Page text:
The trusted workhorse of the No. 2 Squadron is the Antonov AN-32B aircraft. This is a twin-engine turboprop military aircraft manufactured in Ukraine. The AN-32B is a version created from the AN-26 type aircraft. In April 1995 two Avro aircraft were lost and there was an urgent need for the SLAF to add aircraft to its inventory. In August 1995 three robust AN-32B aircraft were inducted into the SLAF fleet. This delivered confidence to the pilots and augmented the heavy lift capacity of the SLAF.

Some officers recalled that during the period when the LTTE acquired missile capability, there was a threat to SLAF aircraft landing at Palaly. During this time the pilots who flew the AN-32B had to adapt to new flying tactics, creating new routes flying over the ocean and avoiding flying over the land areas. After doing a spiral climb, the aircraft reached 21,000 feet. Take-off and landing were done towards the sea from Palaly.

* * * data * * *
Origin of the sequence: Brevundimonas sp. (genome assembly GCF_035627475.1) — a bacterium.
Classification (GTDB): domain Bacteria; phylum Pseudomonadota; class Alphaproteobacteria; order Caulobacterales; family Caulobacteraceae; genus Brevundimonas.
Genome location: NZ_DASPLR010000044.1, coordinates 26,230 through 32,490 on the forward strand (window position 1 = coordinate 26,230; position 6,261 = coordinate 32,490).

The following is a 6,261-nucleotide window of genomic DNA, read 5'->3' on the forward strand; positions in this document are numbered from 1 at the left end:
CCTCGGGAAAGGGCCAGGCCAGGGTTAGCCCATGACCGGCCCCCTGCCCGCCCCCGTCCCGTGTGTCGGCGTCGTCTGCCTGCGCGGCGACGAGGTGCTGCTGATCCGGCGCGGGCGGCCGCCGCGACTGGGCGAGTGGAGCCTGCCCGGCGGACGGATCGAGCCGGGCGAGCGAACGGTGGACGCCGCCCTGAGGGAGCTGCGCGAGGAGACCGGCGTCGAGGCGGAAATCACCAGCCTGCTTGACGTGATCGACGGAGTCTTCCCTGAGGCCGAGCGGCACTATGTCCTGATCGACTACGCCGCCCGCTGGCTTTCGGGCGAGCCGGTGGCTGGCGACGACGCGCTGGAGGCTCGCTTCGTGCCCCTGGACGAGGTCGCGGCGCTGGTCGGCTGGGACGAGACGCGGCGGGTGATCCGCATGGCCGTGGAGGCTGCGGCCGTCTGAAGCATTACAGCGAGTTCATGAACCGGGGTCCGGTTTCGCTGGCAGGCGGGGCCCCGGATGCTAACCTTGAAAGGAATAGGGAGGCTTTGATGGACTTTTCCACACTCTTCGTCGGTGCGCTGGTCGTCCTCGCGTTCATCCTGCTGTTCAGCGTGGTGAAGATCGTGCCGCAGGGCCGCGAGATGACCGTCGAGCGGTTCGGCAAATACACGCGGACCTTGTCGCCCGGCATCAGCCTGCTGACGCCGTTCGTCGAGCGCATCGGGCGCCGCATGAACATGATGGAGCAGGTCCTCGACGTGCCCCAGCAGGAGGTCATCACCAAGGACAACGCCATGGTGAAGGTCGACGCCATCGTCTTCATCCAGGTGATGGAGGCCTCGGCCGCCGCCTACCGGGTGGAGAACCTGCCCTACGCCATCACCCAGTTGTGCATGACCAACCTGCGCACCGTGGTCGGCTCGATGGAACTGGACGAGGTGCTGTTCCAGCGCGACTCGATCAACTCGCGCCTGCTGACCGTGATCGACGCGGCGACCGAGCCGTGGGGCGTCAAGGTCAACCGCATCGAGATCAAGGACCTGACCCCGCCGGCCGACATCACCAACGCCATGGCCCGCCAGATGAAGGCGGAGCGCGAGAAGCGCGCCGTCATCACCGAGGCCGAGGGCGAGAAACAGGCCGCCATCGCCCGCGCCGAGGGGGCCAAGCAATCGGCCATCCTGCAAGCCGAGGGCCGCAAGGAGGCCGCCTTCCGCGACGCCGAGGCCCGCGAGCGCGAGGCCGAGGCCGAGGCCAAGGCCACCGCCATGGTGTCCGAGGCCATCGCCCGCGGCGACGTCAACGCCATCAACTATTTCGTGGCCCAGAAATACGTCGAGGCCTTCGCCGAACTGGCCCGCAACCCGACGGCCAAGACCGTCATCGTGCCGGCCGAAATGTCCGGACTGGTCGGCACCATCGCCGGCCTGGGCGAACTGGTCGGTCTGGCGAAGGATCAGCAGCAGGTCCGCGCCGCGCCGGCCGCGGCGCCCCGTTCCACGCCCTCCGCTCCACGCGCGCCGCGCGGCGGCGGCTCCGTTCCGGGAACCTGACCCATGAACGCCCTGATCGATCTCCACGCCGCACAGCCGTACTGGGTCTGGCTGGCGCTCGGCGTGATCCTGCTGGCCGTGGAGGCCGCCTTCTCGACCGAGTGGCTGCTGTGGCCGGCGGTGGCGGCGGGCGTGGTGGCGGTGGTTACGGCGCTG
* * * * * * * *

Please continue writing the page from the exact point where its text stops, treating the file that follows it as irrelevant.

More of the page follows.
However, a few AN-32B aircraft were lost. During operational flights cargo was unloaded at Palaly with the engines on. Unloading cargo and boarding passengers were done using its large rear loading ramp. This shows the commitment and risk taken by these pilots who reduced the turnaround time of these flights. The routine flight crew has two Pilots, a Flight Engineer and one Load Master. The AN-32B has a maximum take-off weight of 27,000 Kg and can cruise to its destination reaching speeds of 540 KMPH. Like its ‘big brother’ (the C-130), the AN-32B has made an immense contribution in troop transport, logistics support and casualty evacuation.

The Lockheed C-130 Hercules is a four-engine, turboprop military transport aircraft. In spite of its large payload, this aircraft has the ability to take-off and land on unpaved runways. Presently this flying giant is the tactical military transporter used by more than 60 countries across the world. In 1992 one Y-8 aircraft was lost during a bombing mission, another in 1995 and the last one at Mathugama in 2003.

In order to fill this lacuna the SLAF high command decided to purchase two C-130 aircraft from the Royal Air Force. These two aircraft were originally of the K variant (tanker) and had to be reconverted to the E variant for cargo and passenger transport. One of these aircraft arrived in March 2000 and the other in September 2000. The arrival of this aircraft enhanced the heavy lift capacity of the SLAF, giving them greater power to augment military operations. The C-130 Hercules aircraft would serve as the lords of loads.